Lola Young has been a crossbench peer in the House of Lords since 2004. She is currently setting up an All-Party Parliamentary Group on Ethical Fashion. Her focal points are art and culture, caring for children and young people, mental health and equality. Baroness Young is a member of the EU Committee for Social Policy and Consumer Protection and in the Commonwealth Parliamentary Association. Prior to her career in politics, she headed the cultural division of the Greater London Authority. In 2011 she was awarded the Order of the British Empire.
The Cotton made in Africa Initiative (CmiA) supports 25 women's cooperatives in northern Côte d'Ivoire. Inside one year, 1,250 women and 12,500 family members are set to profit from financial start-up aid in cooperation with the German Investment and Development Company (DEG) and the Ivoire Coton cotton firm. The funds will help the women take a step towards financial independence. A social media campaign organised by the C&A fashion company is the driving force behind this project.
In many parts of Africa, patriarchal social structures in which women are primarily responsible for supplying families with food prevail. Many Ivoirian women are organising into cooperatives independently of their husband in hopes of increasing their financial autonomy and self-reliance. In groups of 50 to 100 members, they plant vegetables and rice, raise livestock and sell their products at the market. This income gives them some economic freedom and ensures their families have access to enough food.
In this new social project, Cotton made in Africa is consciously interfacing with these local structures. To strengthen the role of women, 25 women's cooperatives in the Boundiali region in northern Côte d'Ivoire will receive a financial subsidy. "We will use the money to buy more agricultural equipment, high quality seeds and -- if needed -- fertilisers, and we will produce compost soil", says Karidja Thomas, chairwoman of the cooperative Djiguiya Kabada. Also, training is offered to provide the women with the business knowledge they need in areas such as how to organise a company well and conduct successful negotiations. Currently every woman who is a member of a cooperative earns around 77 euros a year. The new project will add an additional 45 to 70 euros per year in future. This will considerably improve the living conditions of these women and their families.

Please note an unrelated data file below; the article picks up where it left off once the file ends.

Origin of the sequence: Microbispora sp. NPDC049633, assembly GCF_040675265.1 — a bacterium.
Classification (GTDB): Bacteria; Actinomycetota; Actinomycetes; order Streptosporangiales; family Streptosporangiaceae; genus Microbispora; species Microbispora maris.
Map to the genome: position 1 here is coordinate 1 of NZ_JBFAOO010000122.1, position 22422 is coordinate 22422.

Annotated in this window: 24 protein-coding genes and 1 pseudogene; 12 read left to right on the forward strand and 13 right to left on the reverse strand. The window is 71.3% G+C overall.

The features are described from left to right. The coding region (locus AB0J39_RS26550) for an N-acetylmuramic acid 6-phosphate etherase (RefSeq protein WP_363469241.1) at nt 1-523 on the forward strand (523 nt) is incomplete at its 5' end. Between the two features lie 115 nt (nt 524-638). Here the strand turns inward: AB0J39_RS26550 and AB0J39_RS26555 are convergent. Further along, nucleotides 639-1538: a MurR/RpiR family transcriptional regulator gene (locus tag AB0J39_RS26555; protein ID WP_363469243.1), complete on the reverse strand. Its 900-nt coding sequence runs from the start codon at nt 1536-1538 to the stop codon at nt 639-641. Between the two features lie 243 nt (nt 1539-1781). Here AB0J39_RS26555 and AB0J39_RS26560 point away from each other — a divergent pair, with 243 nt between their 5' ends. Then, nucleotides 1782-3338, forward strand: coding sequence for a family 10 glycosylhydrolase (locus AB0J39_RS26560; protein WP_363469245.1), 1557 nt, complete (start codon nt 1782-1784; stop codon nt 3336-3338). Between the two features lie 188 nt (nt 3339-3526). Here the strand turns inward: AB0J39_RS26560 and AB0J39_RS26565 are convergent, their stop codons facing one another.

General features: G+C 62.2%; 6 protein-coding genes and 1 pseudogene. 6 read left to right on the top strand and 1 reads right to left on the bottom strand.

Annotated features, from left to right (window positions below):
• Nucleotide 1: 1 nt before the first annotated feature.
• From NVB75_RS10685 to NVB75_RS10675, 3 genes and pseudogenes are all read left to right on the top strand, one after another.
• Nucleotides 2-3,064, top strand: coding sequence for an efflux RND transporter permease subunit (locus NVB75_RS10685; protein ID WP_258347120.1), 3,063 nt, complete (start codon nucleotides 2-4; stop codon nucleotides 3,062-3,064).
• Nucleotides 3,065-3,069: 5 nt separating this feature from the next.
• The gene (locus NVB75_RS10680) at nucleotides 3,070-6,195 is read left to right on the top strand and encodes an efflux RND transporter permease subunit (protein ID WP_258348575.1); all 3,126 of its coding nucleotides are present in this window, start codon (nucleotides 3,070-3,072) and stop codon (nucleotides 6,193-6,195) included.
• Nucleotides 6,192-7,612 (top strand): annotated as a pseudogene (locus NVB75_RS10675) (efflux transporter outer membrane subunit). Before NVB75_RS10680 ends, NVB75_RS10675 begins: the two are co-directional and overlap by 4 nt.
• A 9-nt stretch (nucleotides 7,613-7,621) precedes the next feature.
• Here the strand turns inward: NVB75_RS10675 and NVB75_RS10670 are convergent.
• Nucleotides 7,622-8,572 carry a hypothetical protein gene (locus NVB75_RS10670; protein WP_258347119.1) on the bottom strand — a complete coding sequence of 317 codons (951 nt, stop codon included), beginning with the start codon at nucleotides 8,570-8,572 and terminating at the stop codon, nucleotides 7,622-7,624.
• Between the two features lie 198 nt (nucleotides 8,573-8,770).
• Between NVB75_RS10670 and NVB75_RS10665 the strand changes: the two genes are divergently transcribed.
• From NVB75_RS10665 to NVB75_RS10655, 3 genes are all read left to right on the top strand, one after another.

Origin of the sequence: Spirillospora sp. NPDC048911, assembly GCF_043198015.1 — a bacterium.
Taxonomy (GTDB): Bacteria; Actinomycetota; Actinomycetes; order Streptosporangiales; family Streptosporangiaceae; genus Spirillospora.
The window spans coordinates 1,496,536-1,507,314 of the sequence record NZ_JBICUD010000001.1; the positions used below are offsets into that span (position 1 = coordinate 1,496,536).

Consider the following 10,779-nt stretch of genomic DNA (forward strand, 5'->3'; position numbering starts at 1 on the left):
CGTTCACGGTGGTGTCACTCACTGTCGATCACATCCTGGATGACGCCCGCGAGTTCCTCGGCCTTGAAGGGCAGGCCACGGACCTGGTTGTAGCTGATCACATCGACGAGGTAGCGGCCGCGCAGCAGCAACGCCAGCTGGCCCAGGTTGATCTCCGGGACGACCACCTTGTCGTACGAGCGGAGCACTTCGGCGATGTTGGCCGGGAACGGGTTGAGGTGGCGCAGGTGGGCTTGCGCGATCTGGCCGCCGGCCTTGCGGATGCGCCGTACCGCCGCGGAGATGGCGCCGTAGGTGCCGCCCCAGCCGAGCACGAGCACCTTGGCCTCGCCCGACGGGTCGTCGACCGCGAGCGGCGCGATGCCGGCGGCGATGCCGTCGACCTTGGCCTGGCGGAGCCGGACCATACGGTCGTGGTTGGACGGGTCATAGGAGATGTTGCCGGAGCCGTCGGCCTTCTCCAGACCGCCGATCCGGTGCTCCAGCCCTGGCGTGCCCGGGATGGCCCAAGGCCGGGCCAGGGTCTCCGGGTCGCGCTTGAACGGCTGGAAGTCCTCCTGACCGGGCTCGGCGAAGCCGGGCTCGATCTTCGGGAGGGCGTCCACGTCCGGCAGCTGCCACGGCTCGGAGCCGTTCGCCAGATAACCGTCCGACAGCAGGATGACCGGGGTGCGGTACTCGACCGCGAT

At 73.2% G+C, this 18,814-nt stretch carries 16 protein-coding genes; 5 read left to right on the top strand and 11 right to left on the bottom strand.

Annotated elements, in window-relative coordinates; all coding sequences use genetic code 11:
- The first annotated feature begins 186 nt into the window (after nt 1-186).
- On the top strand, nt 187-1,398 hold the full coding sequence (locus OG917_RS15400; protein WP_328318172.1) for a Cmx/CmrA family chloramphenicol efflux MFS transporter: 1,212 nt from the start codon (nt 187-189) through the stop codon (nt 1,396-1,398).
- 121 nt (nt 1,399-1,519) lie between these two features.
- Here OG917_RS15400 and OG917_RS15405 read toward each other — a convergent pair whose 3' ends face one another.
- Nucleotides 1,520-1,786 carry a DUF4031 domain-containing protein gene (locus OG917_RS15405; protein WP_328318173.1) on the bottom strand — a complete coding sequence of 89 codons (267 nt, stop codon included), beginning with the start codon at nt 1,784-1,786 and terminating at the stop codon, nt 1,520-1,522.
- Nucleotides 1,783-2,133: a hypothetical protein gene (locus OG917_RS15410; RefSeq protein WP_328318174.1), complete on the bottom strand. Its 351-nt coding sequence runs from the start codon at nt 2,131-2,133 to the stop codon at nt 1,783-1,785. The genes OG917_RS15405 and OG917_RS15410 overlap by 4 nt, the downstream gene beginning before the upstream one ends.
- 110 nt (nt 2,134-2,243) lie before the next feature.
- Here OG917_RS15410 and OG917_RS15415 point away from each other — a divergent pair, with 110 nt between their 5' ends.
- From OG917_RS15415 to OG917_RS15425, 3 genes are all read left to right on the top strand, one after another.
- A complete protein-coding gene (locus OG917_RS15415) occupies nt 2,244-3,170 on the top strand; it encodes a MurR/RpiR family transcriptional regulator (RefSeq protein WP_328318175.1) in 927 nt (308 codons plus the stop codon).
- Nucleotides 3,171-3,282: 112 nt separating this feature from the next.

James Shikwati, a member of the Aid by Trade Foundation Board of Trustees: "80 percent of all agricultural goods in Africa are produced by women, yet they earn only 10 percent of the income. African women are more than just the backbone of food production though; they make a considerable contribution to the cohesion and well-being of entire families. Supporting them makes good socio-economic sense, especially given the fact that they have been largely ignored for a long time."
Cotton made in Africa's participation in this project was made possible by C&A, one of the initiative's demand partners. In a Christmas cam-paign in December 2011, the fashion company called upon its social media community to select from three social organisations. CmiA took the lead with a clear margin and can now use the prize money to support the women's cooperatives in Côte d'Ivoire.
To date Cotton made in Africa has initiated four public private part-nership projects with a focus on promoting the education infrastructure in sub-Saharan Africa. The project in Cote d'Ivoire is the first explicitly directed at strengthening women's rights.